Why liberals should love authentically Christian businesses

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As we're greeted today by the news that a Christian bakery in Northern Ireland faces legal action over refusing to bake a cake with a slogan in support of gay marriage, this week's New York Times column by Ross Douthat is hugely relevant. What I like about Douthat is that e's almost never content to trot out the same old line on any given issue, instead inviting his readers to consider things from an unusual angle.

His column this week is no different – in it, he argues that left-wing liberals should be fans of Hobby Lobby, the company that just won a case at the US Supreme Court exempting them from having to provide health insurance that covers abortifacients under the Obama administration's HHS Mandate.

Talking about the rightly-bemoaned decline of the “socially conscious corporation” in American life, he writes:

There are, however, exceptions: companies that still have a sense of business as a moral calling, which can be held up as examples to shame the bottom-liners.

One such company was hailed last year by the left-wing policy website Demos “for thumbing its nose at the conventional wisdom that success in the retail industry” requires paying “bargain-basement wages.” A retail chain with nearly 600 stores and 13,000 workers, this business sets its lowest full-time wage at $15 an hour, (the US minimum wage is $7.50) and raised wages steadily through the stagnant postrecession years. (Its do-gooder policies also include donating 10 percent of its profits to charity and giving all employees Sunday off.) And the chain is thriving commercially — offering, as Demos put it, a clear example of how “doing good for workers can also mean doing good for business.”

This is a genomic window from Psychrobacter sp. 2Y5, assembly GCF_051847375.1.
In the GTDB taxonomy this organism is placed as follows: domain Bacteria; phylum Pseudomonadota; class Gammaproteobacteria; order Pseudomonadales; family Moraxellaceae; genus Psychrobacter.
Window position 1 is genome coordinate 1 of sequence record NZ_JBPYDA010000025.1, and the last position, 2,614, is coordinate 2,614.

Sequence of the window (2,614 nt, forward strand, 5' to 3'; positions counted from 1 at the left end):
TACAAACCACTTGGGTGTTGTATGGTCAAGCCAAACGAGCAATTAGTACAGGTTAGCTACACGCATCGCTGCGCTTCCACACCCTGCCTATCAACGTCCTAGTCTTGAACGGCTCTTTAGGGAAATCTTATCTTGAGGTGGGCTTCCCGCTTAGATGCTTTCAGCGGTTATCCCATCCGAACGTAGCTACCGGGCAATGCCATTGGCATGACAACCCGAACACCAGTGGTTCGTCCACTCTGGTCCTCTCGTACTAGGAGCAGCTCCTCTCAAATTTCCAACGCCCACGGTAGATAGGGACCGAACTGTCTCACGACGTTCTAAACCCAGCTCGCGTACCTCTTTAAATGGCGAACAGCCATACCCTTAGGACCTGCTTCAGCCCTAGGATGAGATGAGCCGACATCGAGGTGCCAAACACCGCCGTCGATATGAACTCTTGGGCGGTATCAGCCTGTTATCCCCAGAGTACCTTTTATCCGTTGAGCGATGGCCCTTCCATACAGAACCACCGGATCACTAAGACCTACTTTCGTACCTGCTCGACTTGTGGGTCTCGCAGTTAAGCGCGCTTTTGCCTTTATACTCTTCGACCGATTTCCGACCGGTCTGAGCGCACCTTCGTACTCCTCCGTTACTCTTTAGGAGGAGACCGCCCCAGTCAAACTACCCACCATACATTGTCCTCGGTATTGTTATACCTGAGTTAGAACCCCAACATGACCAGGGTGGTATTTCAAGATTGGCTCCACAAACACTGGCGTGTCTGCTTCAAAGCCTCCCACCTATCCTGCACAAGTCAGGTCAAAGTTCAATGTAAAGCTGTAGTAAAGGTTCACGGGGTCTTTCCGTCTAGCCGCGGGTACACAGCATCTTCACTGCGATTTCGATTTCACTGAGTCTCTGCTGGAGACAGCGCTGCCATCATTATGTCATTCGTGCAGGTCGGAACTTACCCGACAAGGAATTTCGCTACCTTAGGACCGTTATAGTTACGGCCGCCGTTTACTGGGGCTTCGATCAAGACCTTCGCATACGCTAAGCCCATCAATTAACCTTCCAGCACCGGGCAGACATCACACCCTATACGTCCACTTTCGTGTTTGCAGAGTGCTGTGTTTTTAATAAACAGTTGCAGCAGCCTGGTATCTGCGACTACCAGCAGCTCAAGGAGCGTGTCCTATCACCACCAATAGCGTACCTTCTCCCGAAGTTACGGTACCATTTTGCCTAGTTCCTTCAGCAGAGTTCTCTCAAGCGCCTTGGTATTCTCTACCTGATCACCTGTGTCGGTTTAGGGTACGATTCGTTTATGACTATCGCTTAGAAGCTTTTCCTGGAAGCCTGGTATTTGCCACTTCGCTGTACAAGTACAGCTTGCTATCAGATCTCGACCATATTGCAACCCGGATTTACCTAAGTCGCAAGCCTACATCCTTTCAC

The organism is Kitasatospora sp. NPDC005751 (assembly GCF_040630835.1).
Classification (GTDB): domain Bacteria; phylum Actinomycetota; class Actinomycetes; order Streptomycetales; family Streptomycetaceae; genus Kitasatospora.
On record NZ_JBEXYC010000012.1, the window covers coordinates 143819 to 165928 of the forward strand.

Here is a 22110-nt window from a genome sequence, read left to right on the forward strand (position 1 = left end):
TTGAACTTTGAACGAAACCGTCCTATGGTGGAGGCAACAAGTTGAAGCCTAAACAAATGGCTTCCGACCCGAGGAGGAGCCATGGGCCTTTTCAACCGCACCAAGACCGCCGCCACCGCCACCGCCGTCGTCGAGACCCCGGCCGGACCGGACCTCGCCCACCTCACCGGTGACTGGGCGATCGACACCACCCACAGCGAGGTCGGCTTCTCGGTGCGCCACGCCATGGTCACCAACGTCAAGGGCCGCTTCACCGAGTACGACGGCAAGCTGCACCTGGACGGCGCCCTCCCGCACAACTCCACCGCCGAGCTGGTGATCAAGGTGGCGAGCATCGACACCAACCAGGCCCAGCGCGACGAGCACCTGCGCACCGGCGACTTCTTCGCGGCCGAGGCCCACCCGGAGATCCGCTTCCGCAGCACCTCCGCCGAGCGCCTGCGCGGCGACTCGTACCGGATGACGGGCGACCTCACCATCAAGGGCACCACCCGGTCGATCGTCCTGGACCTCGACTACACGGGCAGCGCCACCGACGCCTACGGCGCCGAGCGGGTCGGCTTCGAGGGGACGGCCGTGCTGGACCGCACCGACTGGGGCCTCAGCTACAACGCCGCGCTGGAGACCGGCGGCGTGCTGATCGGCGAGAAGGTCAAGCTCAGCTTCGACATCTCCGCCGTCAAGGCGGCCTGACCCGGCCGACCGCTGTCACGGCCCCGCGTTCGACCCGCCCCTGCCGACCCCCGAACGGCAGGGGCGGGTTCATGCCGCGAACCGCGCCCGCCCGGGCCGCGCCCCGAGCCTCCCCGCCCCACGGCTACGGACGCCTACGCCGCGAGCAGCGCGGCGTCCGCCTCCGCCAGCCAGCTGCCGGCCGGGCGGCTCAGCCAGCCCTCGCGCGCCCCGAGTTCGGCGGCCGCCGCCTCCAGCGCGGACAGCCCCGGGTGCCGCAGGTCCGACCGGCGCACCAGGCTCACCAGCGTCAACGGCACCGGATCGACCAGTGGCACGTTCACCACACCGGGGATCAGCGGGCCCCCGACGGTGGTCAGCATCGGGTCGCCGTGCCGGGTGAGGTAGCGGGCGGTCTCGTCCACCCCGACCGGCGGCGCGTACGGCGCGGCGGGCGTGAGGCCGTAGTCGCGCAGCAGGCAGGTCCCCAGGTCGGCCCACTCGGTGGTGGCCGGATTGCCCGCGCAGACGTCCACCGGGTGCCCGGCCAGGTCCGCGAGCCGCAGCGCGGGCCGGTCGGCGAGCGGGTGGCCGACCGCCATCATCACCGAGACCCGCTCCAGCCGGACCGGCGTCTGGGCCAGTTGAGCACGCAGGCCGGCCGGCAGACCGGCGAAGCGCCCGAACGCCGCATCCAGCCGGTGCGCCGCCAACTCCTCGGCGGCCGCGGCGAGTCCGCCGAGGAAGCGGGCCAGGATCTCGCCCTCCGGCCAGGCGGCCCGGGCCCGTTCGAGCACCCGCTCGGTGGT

He's talking about Hobby Lobby, but he's also talking about the way religious organisations in general are often the ones most likely to be pursuing liberalism's economic goals. Douthat argues that attempting to weaken or just get rid of those organisations in the same of social liberalism will only end up hurting the poor.

His argument echoes that of his colleague David Brooks, who wrote a masterful column a couple of years ago called 'Flood The Zone', in which he argues that to fight a problem as complex and multifaceted as poverty, you need a “thick ecosystem” of voluntary and community organisations.

To build this thick ecosystem, you have to include religious institutions and you have to give them broad leeway. Religious faith is quirky, and doesn’t always conform to contemporary norms. But faith motivates people to serve. Faith turns lives around. You want to do everything possible to give these faithful servants room and support so they can improve the spiritual, economic and social ecology in poor neighborhoods.

As I'm more of an economic lefty than either Douthat or Brooks, I'm happy to go further: It's perfectly appropriate for the state to actively fund certain types of religious organisations with values that differ from the state's own, because having a healthy plurality of such groups and organisations, all striving for the common good, is a net benefit to society – even when their visions of the common good sometimes clash with each other, or with the conventional wisdom.

Of course there have to be minimum standards and lines which should not be crossed – but if in doubt, the state should err on the side of allowing religious schools and hospitals to be themselves.

Which is why the last report from the Forum on Patronage in Primary Schools was a big improvement on its predecessors – it did much more to acknowledge the ways in which a religious ethos can be agood thing in education, rather than just a barrier to inclusion.

There are dangers for left-wingers in automatically assuming that religious organisations are enemies. In fact, by making that choice, activists may be helping to destroy potential allies – whether they're schools, hospitals or even bakers – who uphold values that any liberal ought to hold dear.

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